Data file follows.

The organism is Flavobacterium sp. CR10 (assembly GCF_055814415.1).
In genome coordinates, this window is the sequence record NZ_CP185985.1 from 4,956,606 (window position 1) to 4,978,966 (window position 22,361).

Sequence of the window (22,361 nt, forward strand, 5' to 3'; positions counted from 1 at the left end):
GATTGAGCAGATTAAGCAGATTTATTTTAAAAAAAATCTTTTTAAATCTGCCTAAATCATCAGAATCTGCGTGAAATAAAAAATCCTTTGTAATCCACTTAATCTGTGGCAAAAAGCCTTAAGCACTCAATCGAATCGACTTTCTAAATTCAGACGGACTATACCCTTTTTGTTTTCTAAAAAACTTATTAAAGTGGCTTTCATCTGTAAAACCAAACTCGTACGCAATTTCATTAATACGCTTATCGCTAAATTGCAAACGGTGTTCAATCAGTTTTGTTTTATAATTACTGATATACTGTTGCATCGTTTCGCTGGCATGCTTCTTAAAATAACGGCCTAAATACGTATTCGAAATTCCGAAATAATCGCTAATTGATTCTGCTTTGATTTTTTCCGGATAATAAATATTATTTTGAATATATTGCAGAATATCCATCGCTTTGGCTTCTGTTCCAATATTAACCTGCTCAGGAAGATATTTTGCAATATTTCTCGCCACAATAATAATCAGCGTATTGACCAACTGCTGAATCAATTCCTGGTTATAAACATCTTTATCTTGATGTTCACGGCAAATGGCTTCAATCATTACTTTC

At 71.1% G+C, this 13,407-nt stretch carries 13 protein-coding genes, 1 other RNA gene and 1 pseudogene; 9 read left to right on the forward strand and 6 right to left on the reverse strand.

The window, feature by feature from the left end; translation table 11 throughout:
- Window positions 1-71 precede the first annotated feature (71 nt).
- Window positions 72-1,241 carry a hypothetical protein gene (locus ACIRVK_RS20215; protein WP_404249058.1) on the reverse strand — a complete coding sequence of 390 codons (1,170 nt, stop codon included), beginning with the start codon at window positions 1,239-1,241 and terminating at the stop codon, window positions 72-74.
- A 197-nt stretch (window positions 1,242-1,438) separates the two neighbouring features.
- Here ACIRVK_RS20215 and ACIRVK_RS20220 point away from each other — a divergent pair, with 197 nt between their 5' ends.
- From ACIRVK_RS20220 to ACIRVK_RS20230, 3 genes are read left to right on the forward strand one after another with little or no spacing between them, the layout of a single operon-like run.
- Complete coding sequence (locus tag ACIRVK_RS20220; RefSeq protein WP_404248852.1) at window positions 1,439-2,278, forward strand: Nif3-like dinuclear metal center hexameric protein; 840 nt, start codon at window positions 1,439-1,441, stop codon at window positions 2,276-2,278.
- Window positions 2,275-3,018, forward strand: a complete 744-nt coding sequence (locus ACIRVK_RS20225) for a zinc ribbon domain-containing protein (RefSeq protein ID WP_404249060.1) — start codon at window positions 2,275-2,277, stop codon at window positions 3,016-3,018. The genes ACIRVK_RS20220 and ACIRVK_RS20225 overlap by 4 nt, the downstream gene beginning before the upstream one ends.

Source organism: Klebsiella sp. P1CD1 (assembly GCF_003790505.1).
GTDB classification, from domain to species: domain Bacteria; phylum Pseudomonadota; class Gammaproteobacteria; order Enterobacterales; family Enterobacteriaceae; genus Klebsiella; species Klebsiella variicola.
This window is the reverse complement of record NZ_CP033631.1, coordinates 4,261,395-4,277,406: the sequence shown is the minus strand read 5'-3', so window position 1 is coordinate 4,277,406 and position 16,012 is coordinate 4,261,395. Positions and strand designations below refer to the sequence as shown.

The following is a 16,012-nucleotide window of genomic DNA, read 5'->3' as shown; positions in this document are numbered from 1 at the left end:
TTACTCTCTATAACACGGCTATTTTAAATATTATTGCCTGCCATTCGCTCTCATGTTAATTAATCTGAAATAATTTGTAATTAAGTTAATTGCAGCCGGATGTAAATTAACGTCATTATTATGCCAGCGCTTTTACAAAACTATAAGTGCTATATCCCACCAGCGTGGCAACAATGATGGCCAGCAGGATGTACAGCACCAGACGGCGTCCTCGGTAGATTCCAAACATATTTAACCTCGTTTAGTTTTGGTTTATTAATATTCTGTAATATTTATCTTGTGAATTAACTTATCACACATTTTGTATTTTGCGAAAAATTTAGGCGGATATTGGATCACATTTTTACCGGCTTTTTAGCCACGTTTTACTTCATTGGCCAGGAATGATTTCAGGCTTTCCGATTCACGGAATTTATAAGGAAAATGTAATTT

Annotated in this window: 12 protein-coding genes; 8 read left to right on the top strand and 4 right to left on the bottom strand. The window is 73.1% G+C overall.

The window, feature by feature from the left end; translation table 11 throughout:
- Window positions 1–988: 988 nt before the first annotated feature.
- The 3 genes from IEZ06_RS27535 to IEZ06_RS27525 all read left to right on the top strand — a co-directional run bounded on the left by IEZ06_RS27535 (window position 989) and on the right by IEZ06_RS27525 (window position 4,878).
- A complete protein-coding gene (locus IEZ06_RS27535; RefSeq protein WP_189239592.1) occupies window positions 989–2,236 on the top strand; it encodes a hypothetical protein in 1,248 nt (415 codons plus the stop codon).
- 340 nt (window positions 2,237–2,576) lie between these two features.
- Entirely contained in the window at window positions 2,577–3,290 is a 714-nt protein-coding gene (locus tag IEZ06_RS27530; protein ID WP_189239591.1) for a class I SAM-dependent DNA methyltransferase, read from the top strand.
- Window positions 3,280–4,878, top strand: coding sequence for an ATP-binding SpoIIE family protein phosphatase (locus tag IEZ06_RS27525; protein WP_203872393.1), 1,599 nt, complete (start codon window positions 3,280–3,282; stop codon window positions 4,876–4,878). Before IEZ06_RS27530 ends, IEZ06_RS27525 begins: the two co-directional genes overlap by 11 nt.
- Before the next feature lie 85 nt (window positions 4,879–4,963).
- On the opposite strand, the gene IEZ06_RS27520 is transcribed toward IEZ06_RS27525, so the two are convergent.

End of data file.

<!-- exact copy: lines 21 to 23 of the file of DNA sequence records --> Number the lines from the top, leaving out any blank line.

- Window positions 1–988: 988 nt before the first annotated feature.
- The 3 genes from IEZ06_RS27535 to IEZ06_RS27525 all read left to right on the top strand — a co-directional run bounded on the left by IEZ06_RS27535 (window position 989) and on the right by IEZ06_RS27525 (window position 4,878).
- A complete protein-coding gene (locus IEZ06_RS27535; RefSeq protein WP_189239592.1) occupies window positions 989–2,236 on the top strand; it encodes a hypothetical protein in 1,248 nt (415 codons plus the stop codon).